Falk College Faculty Awarded Komen Foundation Grant for Breast Cancer Awareness, Education Programming
Public Health professor of practice, Luvenia Cowart, working with Maria Brown, assistant research professor, School of Social Work, has received a $47,293 grant from the Susan G. Komen for the Cure New York Foundation to support the project, “Breast Cancer Awareness and Education Program for African American Women in Underserved Communities.” The project’s aim is to reduce disparities in breast cancer and its associated health risks, and to promote participation in mammography and early detection services for African American women in the Syracuse community.
Study Identifies Key Components for Prevention, Intervention Programs for Adolescent Smoking in China
Falk College professors, Ambika Krishnakumar (Child and Family Studies) and Lutchmie Narine (Public Health) authored “Parenting practices and adolescent smoking in mainland China: The mediating effect of smoking-related cognitions,” which appeared in the August 2014 edition of the Journal of Adolescence. In collaboration with Dr. Yan Wang, Drs. Krishnakumar and Narine examined the direct and indirect associations of general and smoking-specific parenting practices with Chinese adolescents' smoking behaviors. Results suggest that parenting practices and smoking-related cognitions are critical components to be incorporated in prevention and intervention programs for adolescent smoking in China.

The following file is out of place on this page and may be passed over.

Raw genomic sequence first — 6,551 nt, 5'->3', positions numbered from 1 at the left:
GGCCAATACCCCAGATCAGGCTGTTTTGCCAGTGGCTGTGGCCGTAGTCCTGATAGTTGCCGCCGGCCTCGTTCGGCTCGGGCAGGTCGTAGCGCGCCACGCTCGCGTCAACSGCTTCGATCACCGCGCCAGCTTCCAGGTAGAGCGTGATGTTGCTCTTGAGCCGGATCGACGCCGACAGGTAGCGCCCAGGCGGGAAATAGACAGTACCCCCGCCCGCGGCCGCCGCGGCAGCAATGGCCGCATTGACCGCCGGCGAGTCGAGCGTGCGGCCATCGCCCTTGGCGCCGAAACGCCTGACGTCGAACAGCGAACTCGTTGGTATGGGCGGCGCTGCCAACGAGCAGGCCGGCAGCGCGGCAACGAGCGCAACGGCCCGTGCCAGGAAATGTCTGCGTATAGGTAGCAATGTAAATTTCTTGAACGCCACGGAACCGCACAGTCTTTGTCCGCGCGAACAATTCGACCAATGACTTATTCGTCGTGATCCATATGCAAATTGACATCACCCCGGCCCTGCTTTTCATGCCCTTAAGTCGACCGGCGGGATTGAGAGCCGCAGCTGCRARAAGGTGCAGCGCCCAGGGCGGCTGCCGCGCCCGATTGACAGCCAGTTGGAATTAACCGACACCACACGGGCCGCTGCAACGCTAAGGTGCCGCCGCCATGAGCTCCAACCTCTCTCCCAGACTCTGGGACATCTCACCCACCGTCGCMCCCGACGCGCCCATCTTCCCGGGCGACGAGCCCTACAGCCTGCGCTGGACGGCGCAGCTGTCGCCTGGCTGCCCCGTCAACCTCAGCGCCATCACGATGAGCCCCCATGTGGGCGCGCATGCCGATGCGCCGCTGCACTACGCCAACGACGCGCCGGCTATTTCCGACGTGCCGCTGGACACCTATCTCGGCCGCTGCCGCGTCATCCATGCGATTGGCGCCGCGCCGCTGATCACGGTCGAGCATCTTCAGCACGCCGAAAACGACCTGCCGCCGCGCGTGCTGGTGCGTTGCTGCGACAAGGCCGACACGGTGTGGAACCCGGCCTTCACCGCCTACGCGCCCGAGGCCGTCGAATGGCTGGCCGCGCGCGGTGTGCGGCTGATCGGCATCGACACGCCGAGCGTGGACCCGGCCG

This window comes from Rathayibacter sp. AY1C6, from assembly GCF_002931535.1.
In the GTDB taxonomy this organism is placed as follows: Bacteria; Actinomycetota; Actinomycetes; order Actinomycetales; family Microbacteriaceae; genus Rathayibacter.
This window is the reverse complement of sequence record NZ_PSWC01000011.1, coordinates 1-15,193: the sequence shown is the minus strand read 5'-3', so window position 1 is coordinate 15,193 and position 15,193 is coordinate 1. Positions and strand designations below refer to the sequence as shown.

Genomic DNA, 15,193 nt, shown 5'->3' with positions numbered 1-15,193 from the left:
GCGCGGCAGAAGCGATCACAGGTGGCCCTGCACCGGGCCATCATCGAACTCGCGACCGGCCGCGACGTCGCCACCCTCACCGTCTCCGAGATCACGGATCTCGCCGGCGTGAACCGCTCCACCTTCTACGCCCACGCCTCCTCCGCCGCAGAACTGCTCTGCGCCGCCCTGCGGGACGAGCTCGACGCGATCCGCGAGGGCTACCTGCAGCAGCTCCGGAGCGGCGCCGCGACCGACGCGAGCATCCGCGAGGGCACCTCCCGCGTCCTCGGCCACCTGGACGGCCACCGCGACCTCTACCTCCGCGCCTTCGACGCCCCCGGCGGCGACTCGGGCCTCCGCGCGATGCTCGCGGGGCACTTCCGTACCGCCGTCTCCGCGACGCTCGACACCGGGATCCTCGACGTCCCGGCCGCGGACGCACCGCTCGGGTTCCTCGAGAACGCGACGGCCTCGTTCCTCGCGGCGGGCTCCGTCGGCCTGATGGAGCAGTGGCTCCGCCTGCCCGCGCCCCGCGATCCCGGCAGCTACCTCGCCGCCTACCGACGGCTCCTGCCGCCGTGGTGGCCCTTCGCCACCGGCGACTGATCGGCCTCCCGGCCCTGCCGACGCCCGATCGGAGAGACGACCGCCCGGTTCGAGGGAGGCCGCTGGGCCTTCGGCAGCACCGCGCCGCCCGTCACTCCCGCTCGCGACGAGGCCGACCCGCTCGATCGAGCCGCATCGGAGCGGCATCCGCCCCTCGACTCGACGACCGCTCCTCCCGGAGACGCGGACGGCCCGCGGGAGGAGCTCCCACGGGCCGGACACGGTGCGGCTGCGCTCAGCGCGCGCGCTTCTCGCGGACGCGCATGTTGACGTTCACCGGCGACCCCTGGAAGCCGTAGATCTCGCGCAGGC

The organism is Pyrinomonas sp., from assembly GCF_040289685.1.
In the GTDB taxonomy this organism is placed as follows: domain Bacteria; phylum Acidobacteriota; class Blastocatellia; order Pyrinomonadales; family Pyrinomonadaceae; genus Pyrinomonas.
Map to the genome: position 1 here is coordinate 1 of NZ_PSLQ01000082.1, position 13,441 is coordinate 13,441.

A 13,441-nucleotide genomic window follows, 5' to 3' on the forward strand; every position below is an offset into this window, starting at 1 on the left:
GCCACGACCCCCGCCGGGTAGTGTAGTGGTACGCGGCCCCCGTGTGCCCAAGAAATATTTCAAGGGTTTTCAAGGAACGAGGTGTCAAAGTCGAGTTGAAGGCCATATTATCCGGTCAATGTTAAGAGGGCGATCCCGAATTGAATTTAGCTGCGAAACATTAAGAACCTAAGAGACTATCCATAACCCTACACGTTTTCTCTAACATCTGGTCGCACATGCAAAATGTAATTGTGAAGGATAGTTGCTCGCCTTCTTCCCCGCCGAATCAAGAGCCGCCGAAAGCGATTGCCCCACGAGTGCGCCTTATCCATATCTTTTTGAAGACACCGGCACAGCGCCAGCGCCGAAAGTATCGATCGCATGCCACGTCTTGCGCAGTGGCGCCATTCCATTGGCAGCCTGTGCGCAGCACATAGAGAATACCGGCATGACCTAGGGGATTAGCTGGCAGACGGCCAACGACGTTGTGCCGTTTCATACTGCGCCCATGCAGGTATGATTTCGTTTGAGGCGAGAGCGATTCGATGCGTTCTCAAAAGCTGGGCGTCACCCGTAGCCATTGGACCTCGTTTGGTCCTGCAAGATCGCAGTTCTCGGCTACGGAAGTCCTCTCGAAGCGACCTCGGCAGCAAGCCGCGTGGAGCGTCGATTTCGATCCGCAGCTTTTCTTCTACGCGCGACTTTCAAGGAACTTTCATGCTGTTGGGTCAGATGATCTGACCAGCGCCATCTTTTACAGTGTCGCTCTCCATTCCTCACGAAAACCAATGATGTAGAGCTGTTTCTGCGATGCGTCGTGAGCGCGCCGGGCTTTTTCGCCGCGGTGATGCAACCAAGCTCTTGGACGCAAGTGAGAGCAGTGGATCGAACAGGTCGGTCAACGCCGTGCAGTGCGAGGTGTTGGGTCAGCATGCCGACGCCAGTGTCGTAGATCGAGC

Nutrition faculty Named Fellows of the Academy of Nutrition & Dietetics
In recognition of professional contributions, Falk College nutrition faculty members Drs. Kay Stearns Bruening, Sudha Raj and Sarah Short, along with long-standing, part-time instructor, Donna Acox, were named Fellows of the Academy of Nutrition & Dietetics. The Fellow of the Academy of Nutrition & Dietetics recognizes Academy members who have distinguished themselves among their colleagues, as well as in their communities, by their service to the dietetics profession and by optimizing the nation's health through food and nutrition. Fellows demonstrate the Academy's core values of customer focus, integrity, innovation, and social responsibility. Fellows provide outreach to their communities and grow public trust for Academy members.
Falk Professor to Study Anaerobic Digesters for Small-scale Dairy Farms
Falk College professor of Food Studies, Rick Welsh, and Stefan Grimberg and Shane Rogers, two environmental engineers from Clarkson University, have received a competitive grant from the U.S. Department of Agriculture's National Institute for Food and Agriculture to develop educational and outreach materials related to smaller-scale anaerobic digesters.
In the U.S., anaerobic digesters have been seen as larger farm technologies since the more manure produced on a farm, the greater the amount of biogas produced too. This biogas is captured and burned to produce heat that can be used to keep parlors warm or to produce steam to turn a turbine and produce electricity. Excess electricity can be sold.
Welcome to the Department of Public Health, Food Studies & Nutrition
serves as the department chair of Public Health, Food Studies & Nutrition